Referee: Unknown at press time
Competence factor: But since the NFL seems to have been distracted from its disingenuous violent hits initiative by its disingenuous fake injury initiative, what could possibly go wrong in this game?
Line: Pittsburgh -10.5
Smarts say: This line opened at 11 and has backed off a half point since meaning the Colts got a decent amount of action early. The over/under of 39.5 puts this one in the 24-14 range.
+ If you’ve followed the Steelers with any amount of regularity in the past decade (and we assume you have if you’re here), then you realize they’ve become a team that is much more dangerous as an underdog than as a favorite. For whatever reason, the team seems to respond to adversity much better than prosperity. It started under Bill Cowher with the home-field playoff failures against the Patriots in the early ‘00s being offset by the team winning the Super Bowl out of the wild-card spot in 2006. It’s continued with another world title under Mike Tomlin as the team’s level of excellence seems to be inversely proportional to the number of injuries that must be overcome. We bring this up because this current season has taken one of the most dramatic and quickest turns ever, with the team going from the preseason penthouse to the post-Ravens outhouse and now floating somewhere in between. History tells us it won’t be the worst thing in the world if Warren Sapp keeps running his mouth about how washed up the Pittsburgh defense is.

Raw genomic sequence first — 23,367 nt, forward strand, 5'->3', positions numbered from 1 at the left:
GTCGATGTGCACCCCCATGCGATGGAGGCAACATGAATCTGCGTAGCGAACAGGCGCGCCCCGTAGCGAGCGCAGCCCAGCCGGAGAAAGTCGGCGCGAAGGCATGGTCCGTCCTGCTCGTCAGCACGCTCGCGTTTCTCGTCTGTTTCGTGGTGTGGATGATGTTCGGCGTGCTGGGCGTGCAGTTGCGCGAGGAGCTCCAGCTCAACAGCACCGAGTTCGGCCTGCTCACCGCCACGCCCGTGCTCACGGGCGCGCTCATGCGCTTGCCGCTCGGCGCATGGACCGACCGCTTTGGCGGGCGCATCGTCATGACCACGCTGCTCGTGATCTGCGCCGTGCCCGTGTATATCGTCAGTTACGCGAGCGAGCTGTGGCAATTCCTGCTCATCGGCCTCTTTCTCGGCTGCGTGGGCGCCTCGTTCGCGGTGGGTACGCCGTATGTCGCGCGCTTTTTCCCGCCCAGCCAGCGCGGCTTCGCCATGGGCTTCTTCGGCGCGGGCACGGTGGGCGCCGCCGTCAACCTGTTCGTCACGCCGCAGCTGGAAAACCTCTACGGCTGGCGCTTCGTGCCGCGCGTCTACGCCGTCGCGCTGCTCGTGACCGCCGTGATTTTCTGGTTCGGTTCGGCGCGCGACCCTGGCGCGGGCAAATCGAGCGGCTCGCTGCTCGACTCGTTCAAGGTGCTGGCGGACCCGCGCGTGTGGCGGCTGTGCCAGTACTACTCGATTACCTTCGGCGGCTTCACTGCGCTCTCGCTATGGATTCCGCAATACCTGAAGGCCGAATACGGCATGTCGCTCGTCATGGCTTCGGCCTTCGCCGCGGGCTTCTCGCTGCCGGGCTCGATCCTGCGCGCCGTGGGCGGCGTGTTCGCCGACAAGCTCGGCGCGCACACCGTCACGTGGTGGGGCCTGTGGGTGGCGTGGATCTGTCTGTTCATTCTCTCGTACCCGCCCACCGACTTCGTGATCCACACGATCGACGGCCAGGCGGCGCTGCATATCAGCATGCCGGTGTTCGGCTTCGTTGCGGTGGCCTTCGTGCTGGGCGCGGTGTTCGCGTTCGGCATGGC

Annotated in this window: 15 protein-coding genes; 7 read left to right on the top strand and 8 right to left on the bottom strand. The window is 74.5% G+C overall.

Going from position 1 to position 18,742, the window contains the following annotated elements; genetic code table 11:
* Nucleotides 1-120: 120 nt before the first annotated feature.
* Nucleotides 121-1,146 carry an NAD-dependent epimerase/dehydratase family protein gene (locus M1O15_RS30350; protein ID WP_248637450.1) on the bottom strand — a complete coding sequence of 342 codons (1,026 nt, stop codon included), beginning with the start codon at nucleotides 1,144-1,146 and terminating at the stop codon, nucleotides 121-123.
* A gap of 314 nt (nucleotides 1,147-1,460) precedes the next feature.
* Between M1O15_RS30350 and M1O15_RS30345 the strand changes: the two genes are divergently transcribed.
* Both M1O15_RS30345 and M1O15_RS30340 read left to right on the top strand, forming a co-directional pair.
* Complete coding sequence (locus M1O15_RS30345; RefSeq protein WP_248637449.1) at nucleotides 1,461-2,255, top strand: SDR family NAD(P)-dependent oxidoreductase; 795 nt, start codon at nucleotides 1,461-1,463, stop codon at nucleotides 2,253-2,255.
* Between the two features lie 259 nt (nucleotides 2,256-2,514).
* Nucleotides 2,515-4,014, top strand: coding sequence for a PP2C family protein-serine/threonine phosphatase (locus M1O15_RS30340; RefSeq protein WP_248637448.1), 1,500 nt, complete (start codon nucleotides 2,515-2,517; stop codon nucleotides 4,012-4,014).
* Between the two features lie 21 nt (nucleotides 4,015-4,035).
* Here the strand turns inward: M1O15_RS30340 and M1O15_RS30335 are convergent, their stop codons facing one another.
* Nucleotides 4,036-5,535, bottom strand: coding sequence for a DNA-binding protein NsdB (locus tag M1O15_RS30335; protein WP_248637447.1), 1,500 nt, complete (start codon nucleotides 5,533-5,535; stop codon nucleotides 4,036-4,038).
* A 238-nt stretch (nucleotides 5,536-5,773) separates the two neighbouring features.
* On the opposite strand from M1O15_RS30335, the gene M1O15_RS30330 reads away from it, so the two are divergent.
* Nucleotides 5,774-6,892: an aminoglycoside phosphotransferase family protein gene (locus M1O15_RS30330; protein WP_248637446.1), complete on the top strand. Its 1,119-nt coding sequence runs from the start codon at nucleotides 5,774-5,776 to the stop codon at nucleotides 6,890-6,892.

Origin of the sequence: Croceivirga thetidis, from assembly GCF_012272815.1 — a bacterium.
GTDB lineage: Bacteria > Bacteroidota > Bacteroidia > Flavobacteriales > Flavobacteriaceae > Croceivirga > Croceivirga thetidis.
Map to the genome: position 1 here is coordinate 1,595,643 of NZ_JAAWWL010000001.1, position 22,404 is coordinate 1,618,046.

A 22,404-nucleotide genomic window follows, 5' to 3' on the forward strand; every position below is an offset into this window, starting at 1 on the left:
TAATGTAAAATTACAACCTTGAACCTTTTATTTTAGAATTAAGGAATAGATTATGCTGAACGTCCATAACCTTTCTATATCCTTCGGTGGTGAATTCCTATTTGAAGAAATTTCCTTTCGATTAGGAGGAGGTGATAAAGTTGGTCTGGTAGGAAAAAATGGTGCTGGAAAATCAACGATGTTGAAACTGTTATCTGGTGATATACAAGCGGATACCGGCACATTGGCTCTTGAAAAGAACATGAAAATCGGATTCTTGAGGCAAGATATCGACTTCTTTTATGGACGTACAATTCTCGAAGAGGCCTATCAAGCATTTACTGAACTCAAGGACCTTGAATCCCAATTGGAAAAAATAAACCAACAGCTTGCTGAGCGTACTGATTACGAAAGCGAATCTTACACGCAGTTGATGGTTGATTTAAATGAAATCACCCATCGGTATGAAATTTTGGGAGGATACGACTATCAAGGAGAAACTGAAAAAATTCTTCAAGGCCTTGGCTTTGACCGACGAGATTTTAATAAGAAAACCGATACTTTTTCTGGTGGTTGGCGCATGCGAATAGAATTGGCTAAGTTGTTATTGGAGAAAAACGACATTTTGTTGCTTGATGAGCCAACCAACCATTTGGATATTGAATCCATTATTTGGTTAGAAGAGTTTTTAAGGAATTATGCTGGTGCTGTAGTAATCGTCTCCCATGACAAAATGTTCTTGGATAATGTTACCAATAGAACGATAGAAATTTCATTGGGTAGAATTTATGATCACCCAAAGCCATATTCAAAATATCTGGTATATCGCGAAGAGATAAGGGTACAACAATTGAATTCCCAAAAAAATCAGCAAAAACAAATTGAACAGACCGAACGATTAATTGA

+ Mike Tomlin said Tuesday that Ramon Foster and Marcus Gilbert played “above the bar” last week in their new roles on the offensive line. All we can say is that bar must be fairly low. It looked to us like Gilbert almost got Ben Roethlisberger killed not once, but twice, whiffing on routine moves. Just about the only scenario under which anyone can imagine the Steelers losing this week involves Dwight Freeney or Robert Mathis gaining unfettered access to Mr. Roethlisberger with malice aforethought. Do not sleep on that possibility.
The pick: Everyone knew Kerry Collins wasn’t going to be Peyton Manning, but the problem is that he’s hardly been Kerry Collins, managing a meager 5.6 yards per attempt so far this year. Combine the lack of downfield threat with a shaky offensive line and you’ve got a recipe for disaster, which is what the Colts’ offense has been so far in 2011. We’re expecting a better effort from the prideful Collins and Colts in front of a national TV audience, but it’s highly unlikely they can put it together for four quarters against Dick LeBeau’s pressure schemes. On the other side of the ball, the key for the Steelers will be staying out of predictable down-and-distance situations so the Colts dangerous pass rushers are kept guessing. Again, staying out of predictable down-and-distance situations is not the forte of Bruce Arians or the Steelers sometimes scary offensive line. Put that all together and you have a game that’s closer than expected, but still predictable … Steelers 23-16.
Last week: We were correct about the Steelers winning but wrong about them failing to cover (we totally forgot Tavaris Jackson could be that terrible). For the year, we’re 1-1 both straight up and against the spread.